Project Management

Back to PM Basics (Part 4): Defining Success & Objectives

Following 20 years at a large Canadian telecommunications firm, Bruce established the project management consulting firm Solutions Management Inc (SMI). Since 1999, he has provided contract project/program management services, been a source for project management support personnel and created/delivered courses to over 7,000 participants in Canada, the United States and England.

This is the fourth article in a series that will build a foundation of project management knowledge. The first two articles introduced the fundamentals of project management, and explained the project life cycle and the importance of a project charter. In Part 3, readers learned about the triple-constraint and how to identify and prioritize project stakeholders.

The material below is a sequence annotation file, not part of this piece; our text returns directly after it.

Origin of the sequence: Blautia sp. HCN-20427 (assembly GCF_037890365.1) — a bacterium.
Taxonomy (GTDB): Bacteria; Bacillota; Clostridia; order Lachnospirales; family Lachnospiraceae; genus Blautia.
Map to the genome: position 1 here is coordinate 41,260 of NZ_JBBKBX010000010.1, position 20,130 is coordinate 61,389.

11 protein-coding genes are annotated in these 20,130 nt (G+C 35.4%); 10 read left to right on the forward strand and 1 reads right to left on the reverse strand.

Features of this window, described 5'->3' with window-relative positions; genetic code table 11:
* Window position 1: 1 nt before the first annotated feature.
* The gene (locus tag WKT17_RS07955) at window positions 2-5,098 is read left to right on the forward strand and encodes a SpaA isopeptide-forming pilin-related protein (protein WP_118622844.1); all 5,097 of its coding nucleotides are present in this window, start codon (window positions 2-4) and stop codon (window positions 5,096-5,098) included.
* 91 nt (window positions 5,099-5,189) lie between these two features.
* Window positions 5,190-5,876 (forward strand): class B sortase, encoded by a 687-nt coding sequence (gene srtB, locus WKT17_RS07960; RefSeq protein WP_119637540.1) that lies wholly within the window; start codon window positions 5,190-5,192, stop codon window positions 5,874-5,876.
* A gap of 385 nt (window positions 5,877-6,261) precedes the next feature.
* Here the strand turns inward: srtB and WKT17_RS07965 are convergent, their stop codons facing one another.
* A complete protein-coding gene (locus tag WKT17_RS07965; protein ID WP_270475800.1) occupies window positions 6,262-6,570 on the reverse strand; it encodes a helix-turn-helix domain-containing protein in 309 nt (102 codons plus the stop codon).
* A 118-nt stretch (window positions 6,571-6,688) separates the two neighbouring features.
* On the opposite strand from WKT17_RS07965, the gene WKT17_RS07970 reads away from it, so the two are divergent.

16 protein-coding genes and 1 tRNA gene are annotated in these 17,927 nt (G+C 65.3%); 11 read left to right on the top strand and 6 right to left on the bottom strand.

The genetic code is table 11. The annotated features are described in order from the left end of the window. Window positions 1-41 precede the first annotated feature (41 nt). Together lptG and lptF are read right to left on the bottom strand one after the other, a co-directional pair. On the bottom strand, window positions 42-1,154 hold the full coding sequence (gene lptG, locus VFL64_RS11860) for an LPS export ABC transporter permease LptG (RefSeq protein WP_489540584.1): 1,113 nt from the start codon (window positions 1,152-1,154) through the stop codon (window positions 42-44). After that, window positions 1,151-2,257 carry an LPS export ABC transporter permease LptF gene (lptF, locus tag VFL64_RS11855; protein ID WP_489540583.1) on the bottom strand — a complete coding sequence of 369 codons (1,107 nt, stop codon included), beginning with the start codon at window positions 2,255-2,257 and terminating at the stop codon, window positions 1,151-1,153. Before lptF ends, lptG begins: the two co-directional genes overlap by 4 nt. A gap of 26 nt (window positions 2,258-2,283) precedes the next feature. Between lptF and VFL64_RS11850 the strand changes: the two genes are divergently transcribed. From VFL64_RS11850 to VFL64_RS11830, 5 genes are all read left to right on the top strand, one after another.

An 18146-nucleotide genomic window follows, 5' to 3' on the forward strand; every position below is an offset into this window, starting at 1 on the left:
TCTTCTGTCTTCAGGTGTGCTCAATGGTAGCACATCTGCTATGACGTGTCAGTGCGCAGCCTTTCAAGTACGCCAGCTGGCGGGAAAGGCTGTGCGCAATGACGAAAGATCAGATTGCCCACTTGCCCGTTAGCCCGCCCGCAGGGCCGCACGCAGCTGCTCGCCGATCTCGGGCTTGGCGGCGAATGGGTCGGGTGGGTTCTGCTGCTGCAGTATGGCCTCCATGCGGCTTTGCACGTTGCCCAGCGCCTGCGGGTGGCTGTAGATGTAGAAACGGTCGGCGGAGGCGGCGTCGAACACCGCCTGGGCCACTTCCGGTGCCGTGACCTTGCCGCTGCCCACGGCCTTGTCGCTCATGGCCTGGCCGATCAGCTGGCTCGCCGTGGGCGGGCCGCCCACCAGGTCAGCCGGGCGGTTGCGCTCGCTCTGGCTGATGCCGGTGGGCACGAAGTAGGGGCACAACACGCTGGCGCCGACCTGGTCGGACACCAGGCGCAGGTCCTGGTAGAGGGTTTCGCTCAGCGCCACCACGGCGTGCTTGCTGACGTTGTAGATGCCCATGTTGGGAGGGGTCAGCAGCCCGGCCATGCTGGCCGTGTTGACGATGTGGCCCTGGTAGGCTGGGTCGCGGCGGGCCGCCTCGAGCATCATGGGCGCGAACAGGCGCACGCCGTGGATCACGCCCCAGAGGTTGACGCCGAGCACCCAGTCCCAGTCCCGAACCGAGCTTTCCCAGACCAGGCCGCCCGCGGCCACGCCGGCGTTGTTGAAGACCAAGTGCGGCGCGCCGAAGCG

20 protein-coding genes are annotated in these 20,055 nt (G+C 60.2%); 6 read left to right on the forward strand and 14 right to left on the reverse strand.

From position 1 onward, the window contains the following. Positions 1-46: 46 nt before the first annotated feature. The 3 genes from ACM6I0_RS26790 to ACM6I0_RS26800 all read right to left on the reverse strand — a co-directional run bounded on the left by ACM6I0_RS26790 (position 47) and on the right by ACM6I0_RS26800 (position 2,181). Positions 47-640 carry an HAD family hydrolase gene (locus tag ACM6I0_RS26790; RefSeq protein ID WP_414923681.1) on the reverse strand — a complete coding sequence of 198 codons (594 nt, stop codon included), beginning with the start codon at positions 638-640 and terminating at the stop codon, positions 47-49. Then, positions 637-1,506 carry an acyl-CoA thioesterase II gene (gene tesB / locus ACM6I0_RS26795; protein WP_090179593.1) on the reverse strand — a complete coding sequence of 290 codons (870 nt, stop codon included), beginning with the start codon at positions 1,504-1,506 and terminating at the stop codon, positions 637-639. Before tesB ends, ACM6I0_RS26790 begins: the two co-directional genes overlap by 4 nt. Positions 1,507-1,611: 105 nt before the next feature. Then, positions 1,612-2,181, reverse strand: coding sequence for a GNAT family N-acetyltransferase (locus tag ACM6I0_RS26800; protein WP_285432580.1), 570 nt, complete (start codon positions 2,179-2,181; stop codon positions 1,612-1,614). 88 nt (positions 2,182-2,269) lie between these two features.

This article will address the following topics:

  • Define project success
  • Differentiate business objectives from project objectives
  • Introduce the concept of a project plan

Project Success Definition
At first thought, the answer to the question of “What is a successful project?” may appear obvious. After all, project managers build project plans and then guide the project to completion, hopefully on-time and on-budget. Surely if they do that, the project is a success. Or is it?

Stakeholders, as defined in Part 3 of this series, were defined as an individual or group that has an interest in a project. The article then went on to define a key stakeholder as the individual(s) who must be satisfied by the projects output. The questions then become:

  1. Could a project be late and/or over-budget and also be considered successful?
  2. Is it possible for a project to be planned and delivered as planned, and yet not meet the key stakeholders’ business outcome?

The answer to both …

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"The purpose of art: to make the unconscious conscious."

- Richard Wagner